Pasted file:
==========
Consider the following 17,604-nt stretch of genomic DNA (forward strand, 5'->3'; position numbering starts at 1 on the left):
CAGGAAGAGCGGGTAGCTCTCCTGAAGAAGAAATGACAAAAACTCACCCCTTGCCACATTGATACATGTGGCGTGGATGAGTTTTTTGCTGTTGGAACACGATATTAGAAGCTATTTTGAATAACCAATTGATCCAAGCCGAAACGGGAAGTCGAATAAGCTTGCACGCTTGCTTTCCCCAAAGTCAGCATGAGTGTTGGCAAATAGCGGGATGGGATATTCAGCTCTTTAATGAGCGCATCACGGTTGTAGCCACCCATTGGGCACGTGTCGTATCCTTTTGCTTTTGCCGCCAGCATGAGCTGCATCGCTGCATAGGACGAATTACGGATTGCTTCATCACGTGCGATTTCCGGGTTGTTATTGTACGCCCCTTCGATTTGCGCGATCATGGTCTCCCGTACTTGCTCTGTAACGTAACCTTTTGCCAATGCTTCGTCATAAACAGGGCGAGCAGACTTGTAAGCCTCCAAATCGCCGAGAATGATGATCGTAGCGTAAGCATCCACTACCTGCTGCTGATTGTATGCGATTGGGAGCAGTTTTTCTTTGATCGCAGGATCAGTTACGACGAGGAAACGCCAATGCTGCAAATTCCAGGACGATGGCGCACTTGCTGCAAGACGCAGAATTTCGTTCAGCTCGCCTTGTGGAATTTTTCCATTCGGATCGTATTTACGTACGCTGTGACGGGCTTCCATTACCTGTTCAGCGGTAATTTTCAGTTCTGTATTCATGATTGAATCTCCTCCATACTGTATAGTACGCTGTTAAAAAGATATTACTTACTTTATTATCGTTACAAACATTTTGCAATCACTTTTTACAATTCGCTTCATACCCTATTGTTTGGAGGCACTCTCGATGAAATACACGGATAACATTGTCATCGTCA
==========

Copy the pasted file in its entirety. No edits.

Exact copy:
Consider the following 17,604-nt stretch of genomic DNA (forward strand, 5'->3'; position numbering starts at 1 on the left):
CAGGAAGAGCGGGTAGCTCTCCTGAAGAAGAAATGACAAAAACTCACCCCTTGCCACATTGATACATGTGGCGTGGATGAGTTTTTTGCTGTTGGAACACGATATTAGAAGCTATTTTGAATAACCAATTGATCCAAGCCGAAACGGGAAGTCGAATAAGCTTGCACGCTTGCTTTCCCCAAAGTCAGCATGAGTGTTGGCAAATAGCGGGATGGGATATTCAGCTCTTTAATGAGCGCATCACGGTTGTAGCCACCCATTGGGCACGTGTCGTATCCTTTTGCTTTTGCCGCCAGCATGAGCTGCATCGCTGCATAGGACGAATTACGGATTGCTTCATCACGTGCGATTTCCGGGTTGTTATTGTACGCCCCTTCGATTTGCGCGATCATGGTCTCCCGTACTTGCTCTGTAACGTAACCTTTTGCCAATGCTTCGTCATAAACAGGGCGAGCAGACTTGTAAGCCTCCAAATCGCCGAGAATGATGATCGTAGCGTAAGCATCCACTACCTGCTGCTGATTGTATGCGATTGGGAGCAGTTTTTCTTTGATCGCAGGATCAGTTACGACGAGGAAACGCCAATGCTGCAAATTCCAGGACGATGGCGCACTTGCTGCAAGACGCAGAATTTCGTTCAGCTCGCCTTGTGGAATTTTTCCATTCGGATCGTATTTACGTACGCTGTGACGGGCTTCCATTACCTGTTCAGCGGTAATTTTCAGTTCTGTATTCATGATTGAATCTCCTCCATACTGTATAGTACGCTGTTAAAAAGATATTACTTACTTTATTATCGTTACAAACATTTTGCAATCACTTTTTACAATTCGCTTCATACCCTATTGTTTGGAGGCACTCTCGATGAAATACACGGATAACATTGTCATCGTCA